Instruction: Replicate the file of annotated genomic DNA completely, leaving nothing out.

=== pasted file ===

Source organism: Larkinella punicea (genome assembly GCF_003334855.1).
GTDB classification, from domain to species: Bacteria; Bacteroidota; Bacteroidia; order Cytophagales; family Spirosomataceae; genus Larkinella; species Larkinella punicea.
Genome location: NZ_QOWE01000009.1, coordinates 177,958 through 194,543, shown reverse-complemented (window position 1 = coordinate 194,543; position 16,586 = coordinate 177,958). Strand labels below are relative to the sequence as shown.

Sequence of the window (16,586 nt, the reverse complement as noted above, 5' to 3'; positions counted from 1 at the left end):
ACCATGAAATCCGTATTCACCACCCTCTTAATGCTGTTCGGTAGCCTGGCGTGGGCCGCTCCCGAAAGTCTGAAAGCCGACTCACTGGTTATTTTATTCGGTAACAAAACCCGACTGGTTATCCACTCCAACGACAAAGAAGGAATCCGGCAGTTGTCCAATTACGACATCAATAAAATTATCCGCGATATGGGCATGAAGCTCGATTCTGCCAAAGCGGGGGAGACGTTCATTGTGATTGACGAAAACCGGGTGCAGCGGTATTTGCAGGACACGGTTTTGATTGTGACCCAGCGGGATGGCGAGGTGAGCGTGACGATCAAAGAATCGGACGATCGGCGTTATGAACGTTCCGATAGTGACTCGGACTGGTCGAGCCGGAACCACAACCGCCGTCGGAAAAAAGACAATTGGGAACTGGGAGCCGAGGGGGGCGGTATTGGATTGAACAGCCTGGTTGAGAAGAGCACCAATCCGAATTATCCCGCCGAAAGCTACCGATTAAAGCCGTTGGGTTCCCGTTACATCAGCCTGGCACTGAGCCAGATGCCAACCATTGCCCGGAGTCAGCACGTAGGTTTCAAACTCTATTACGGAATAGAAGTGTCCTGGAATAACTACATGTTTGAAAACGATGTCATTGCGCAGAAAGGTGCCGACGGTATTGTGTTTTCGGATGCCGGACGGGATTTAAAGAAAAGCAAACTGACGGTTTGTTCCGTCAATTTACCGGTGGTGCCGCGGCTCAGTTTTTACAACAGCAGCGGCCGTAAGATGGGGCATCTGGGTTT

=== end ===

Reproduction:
Source organism: Larkinella punicea (genome assembly GCF_003334855.1).
GTDB classification, from domain to species: Bacteria; Bacteroidota; Bacteroidia; order Cytophagales; family Spirosomataceae; genus Larkinella; species Larkinella punicea.
Genome location: NZ_QOWE01000009.1, coordinates 177,958 through 194,543, shown reverse-complemented (window position 1 = coordinate 194,543; position 16,586 = coordinate 177,958). Strand labels below are relative to the sequence as shown.

Sequence of the window (16,586 nt, the reverse complement as noted above, 5' to 3'; positions counted from 1 at the left end):
ACCATGAAATCCGTATTCACCACCCTCTTAATGCTGTTCGGTAGCCTGGCGTGGGCCGCTCCCGAAAGTCTGAAAGCCGACTCACTGGTTATTTTATTCGGTAACAAAACCCGACTGGTTATCCACTCCAACGACAAAGAAGGAATCCGGCAGTTGTCCAATTACGACATCAATAAAATTATCCGCGATATGGGCATGAAGCTCGATTCTGCCAAAGCGGGGGAGACGTTCATTGTGATTGACGAAAACCGGGTGCAGCGGTATTTGCAGGACACGGTTTTGATTGTGACCCAGCGGGATGGCGAGGTGAGCGTGACGATCAAAGAATCGGACGATCGGCGTTATGAACGTTCCGATAGTGACTCGGACTGGTCGAGCCGGAACCACAACCGCCGTCGGAAAAAAGACAATTGGGAACTGGGAGCCGAGGGGGGCGGTATTGGATTGAACAGCCTGGTTGAGAAGAGCACCAATCCGAATTATCCCGCCGAAAGCTACCGATTAAAGCCGTTGGGTTCCCGTTACATCAGCCTGGCACTGAGCCAGATGCCAACCATTGCCCGGAGTCAGCACGTAGGTTTCAAACTCTATTACGGAATAGAAGTGTCCTGGAATAACTACATGTTTGAAAACGATGTCATTGCGCAGAAAGGTGCCGACGGTATTGTGTTTTCGGATGCCGGACGGGATTTAAAGAAAAGCAAACTGACGGTTTGTTCCGTCAATTTACCGGTGGTGCCGCGGCTCAGTTTTTACAACAGCAGCGGCCGTAAGATGGGGCATCTGGGTTT